Carton, Crane and Kole. The opinion of the court was delivered by Kole, J.A.D.
Plaintiff husband was granted a no fault divorce by reason of 18 months separation, by judgment of May 24, 1973. He was ordered to pay $81 a week for alimony and support of his children, as follows: $21 a week for alimony and $20 a week for each of three children, or an aggregate of $60 a week for the three children. The payments were to be made through the probation department of the county. Only two of the provisions of the judgment need be referred to in order to determine this appeal.
The judgment provided that, in addition to the support and alimony specifically awarded, the husband shall pay 50% of his net salary raises to defendant wife as additional alimony and shall advise the probation department every six months of his net salary raises, if any. If further awarded the wife 20% of the net recovery, if any, received by the husband by reason of a personal injury action that had been instituted against third parties. The husband had sustained
such injuries in an automobile accident while the parties were married. Prior to the filing of the divorce complaint both spouses had instituted a negligence action against the claimed tortfeasors in the automobile accident matter. The husband sued for damages for personal injury, medical expenses, loss of earnings and property damage. His wife joined in the action to recover for loss of her husband's services and consortium.
The tort litigation was settled for $7,500 after the judgment of divorce was entered. The wife consented to the settlement. After a hearing before a Law Division judge, that court allocated the $7,500 settlement, in the presence of counsel for both husband and wife, in such manner that 6 1/2% of the $7,500 was allocated to the wife for her per quod claim, with the balance being allocated to the husband.
Plaintiff husband appeals, first, from the part of the judgment which automatically increases the alimony award to the wife by one-half of any pay increase he receives. We conclude that the court erred in ordering alimony to be increased in this fashion.
Alimony is an allowance in periodic installments and takes into account many factors other than the amount of money earned or to be earned by the husband. Painter v. Painter, 65 N.J. 196, 213 (1974); Chalmers v. Chalmers, 65 N.J. 186, 192 (1974); Rothman v. Rothman, 65 N.J. 219, 229 (1974); Capodanno v. Capodanno, 58 N.J. 113, 118-119 (1971); Greenberg v. Greenberg, 126 N.J. Super. 96, 99-100 (App. Div. 1973). Orders for alimony or support operate for the present and may always be altered or modified upon a change of circumstances, in which a salary increase of the husband may be only one factor. Chalmers v. Chalmers, supra; Bartok v. Bartok, 52 N.J. Super. 266 (App. Div. 1958); Hallberg v. Hallberg, 113 N.J. Super. 205 (App. Div. 1971); Turi v. Turi, 34 N.J. Super. 313, 323 (App. Div. 1955); Testut v. Testut, 32 N.J. Super. 95 (App. Div. 1954), 34 N.J. Super. 95 (App. Div. 1955).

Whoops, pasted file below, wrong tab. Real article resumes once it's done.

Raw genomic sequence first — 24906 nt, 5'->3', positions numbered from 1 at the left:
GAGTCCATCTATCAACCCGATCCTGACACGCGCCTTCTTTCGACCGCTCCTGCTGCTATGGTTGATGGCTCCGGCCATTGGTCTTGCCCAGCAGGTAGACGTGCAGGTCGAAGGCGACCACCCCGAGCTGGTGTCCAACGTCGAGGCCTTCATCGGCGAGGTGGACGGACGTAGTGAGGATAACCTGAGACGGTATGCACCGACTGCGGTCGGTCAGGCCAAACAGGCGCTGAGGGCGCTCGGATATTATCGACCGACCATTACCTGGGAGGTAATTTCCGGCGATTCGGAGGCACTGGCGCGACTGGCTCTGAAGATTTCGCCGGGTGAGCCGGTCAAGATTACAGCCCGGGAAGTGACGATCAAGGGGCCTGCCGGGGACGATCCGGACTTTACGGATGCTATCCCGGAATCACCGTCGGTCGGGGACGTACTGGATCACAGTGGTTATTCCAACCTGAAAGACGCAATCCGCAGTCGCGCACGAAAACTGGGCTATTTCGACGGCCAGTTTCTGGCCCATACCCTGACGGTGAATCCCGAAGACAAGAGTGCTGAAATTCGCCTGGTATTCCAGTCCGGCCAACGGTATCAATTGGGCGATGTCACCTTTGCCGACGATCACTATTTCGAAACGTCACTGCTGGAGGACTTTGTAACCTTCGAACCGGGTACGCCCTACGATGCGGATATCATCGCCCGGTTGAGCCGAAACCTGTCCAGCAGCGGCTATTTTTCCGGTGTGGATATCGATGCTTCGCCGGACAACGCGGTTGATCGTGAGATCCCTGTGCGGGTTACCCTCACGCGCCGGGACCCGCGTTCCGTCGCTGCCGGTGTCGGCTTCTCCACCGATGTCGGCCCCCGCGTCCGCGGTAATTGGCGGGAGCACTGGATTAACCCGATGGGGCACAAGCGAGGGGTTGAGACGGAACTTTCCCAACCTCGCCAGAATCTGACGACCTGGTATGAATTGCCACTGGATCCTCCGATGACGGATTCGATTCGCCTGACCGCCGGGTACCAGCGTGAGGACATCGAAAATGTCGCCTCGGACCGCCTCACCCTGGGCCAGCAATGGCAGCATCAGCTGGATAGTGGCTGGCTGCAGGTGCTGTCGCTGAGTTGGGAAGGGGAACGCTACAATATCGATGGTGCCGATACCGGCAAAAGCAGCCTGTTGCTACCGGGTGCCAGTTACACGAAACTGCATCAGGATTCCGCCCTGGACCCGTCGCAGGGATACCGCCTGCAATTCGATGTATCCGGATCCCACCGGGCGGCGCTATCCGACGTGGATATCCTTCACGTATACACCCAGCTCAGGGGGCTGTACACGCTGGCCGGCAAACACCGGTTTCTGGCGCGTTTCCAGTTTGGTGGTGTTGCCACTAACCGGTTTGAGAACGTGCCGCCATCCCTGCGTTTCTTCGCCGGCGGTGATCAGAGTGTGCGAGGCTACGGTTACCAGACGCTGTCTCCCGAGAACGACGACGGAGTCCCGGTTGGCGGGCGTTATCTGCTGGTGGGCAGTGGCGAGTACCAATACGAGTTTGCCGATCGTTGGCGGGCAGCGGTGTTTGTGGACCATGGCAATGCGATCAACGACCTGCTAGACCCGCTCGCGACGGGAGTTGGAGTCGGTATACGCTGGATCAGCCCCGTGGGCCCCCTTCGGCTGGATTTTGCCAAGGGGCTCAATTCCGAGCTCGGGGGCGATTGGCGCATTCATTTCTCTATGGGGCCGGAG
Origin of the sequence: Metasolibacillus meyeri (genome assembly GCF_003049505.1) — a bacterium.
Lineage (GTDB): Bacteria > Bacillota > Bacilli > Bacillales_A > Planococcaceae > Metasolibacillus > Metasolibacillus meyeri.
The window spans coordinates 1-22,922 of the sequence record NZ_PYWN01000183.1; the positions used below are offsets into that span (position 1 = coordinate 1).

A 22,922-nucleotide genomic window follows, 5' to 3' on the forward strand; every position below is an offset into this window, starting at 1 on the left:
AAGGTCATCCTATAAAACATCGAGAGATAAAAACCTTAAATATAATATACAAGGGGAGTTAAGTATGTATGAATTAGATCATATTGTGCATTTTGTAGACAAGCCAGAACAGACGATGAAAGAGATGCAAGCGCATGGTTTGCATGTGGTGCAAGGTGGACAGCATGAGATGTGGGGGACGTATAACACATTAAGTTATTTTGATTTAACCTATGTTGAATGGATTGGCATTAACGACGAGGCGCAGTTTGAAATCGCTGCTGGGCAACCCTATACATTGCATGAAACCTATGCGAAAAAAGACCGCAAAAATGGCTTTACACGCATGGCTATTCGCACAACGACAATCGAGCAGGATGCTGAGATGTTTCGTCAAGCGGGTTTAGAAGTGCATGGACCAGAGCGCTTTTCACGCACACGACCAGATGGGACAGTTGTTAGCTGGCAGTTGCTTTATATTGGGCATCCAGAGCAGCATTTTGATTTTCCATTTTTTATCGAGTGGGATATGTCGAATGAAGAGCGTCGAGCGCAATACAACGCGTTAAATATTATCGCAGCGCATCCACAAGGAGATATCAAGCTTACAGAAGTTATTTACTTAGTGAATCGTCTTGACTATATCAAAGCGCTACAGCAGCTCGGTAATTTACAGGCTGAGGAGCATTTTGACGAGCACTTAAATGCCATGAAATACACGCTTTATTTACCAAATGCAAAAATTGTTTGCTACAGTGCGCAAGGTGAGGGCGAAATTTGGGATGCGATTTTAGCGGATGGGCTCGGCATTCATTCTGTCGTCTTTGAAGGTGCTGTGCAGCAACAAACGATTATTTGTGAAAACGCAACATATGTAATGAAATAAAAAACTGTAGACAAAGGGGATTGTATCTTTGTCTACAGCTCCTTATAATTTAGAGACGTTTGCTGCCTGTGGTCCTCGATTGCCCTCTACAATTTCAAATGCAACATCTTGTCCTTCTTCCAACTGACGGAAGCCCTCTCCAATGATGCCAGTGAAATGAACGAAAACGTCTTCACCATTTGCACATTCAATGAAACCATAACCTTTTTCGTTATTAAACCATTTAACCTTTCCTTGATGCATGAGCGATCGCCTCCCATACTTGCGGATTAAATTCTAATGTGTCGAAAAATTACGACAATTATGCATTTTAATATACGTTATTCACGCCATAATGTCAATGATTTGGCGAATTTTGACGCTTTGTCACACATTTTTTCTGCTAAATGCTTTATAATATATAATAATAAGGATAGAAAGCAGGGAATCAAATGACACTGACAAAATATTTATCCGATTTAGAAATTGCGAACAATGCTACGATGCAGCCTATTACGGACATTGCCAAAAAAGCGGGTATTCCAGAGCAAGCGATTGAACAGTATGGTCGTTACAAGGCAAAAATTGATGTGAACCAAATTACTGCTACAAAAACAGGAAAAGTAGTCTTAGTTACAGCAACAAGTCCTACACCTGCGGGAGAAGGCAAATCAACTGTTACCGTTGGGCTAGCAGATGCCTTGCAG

In effect, what the court did was to make an automatic percentage distribution of the husband's increase in future earnings by way of an equivalent increase in alimony. It thus confused the concept of equitable distribution with that of alimony and support, leaving no room for the usual proceeding involving a modification of an alimony award, which requires an application and a court hearing before the change is made. The effect of this part of the court's judgment is to authorize the probation department to amend the judgment as to alimony without court approval when the department has evidence of an increase in the husband's salary. Cf. Plath v. Plath, 99 N.J. Super. 394 (App. Div. 1968). The advance determination by the court of an automatic increase in alimony is contrary to established principles relating to alimony and the modification thereof. Moreover, it makes it difficult, if not impossible, for the court to enforce such an increase in later proceedings in aid of litigants' rights under R. 4:79-9.
With respect to alimony and support, the appropriate procedure is for the court to establish a fixed dollar award. That amount is subject to modification upward or downward upon application of either party to the court, either directly or through the probation department, when changed circumstances are established. The requirement in the judgment that the husband report his earnings to the probation department, however, is unassailable. It gives that department, as well as the wife, the information necessary to determine whether and when a subsequent application for modification should be made. We note in this case that a consent order was entered on March 27, 1974 amending the judgment to delete $20 a week for the support of one of the children who left to reside with his father.
Plaintiff husband also appeals from that portion of the judgment which awards defendant wife 20% of the recovery in the negligence action. We have concluded that the judgment in this respect ...